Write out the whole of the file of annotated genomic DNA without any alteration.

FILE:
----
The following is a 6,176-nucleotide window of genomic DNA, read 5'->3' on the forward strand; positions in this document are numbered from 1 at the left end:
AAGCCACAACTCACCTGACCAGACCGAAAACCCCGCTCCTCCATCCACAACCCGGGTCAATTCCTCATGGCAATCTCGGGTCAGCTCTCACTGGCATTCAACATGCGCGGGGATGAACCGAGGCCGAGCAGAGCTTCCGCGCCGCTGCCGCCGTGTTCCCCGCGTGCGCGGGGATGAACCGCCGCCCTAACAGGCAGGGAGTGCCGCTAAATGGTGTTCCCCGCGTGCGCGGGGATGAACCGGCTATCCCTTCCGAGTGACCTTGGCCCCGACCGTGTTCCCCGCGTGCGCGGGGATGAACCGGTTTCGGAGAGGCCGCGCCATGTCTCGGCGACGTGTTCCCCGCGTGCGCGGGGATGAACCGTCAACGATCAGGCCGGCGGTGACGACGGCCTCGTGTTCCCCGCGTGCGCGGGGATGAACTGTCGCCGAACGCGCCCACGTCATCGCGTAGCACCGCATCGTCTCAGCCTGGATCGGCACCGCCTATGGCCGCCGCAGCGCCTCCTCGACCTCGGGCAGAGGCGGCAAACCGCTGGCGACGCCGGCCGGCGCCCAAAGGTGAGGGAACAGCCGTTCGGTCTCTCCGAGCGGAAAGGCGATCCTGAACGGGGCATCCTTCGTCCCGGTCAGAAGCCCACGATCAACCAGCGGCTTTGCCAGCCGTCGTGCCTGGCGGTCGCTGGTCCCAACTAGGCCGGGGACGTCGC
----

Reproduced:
The following is a 6,176-nucleotide window of genomic DNA, read 5'->3' on the forward strand; positions in this document are numbered from 1 at the left end:
AAGCCACAACTCACCTGACCAGACCGAAAACCCCGCTCCTCCATCCACAACCCGGGTCAATTCCTCATGGCAATCTCGGGTCAGCTCTCACTGGCATTCAACATGCGCGGGGATGAACCGAGGCCGAGCAGAGCTTCCGCGCCGCTGCCGCCGTGTTCCCCGCGTGCGCGGGGATGAACCGCCGCCCTAACAGGCAGGGAGTGCCGCTAAATGGTGTTCCCCGCGTGCGCGGGGATGAACCGGCTATCCCTTCCGAGTGACCTTGGCCCCGACCGTGTTCCCCGCGTGCGCGGGGATGAACCGGTTTCGGAGAGGCCGCGCCATGTCTCGGCGACGTGTTCCCCGCGTGCGCGGGGATGAACCGTCAACGATCAGGCCGGCGGTGACGACGGCCTCGTGTTCCCCGCGTGCGCGGGGATGAACTGTCGCCGAACGCGCCCACGTCATCGCGTAGCACCGCATCGTCTCAGCCTGGATCGGCACCGCCTATGGCCGCCGCAGCGCCTCCTCGACCTCGGGCAGAGGCGGCAAACCGCTGGCGACGCCGGCCGGCGCCCAAAGGTGAGGGAACAGCCGTTCGGTCTCTCCGAGCGGAAAGGCGATCCTGAACGGGGCATCCTTCGTCCCGGTCAGAAGCCCACGATCAACCAGCGGCTTTGCCAGCCGTCGTGCCTGGCGGTCGCTGGTCCCAACTAGGCCGGGGACGTCGC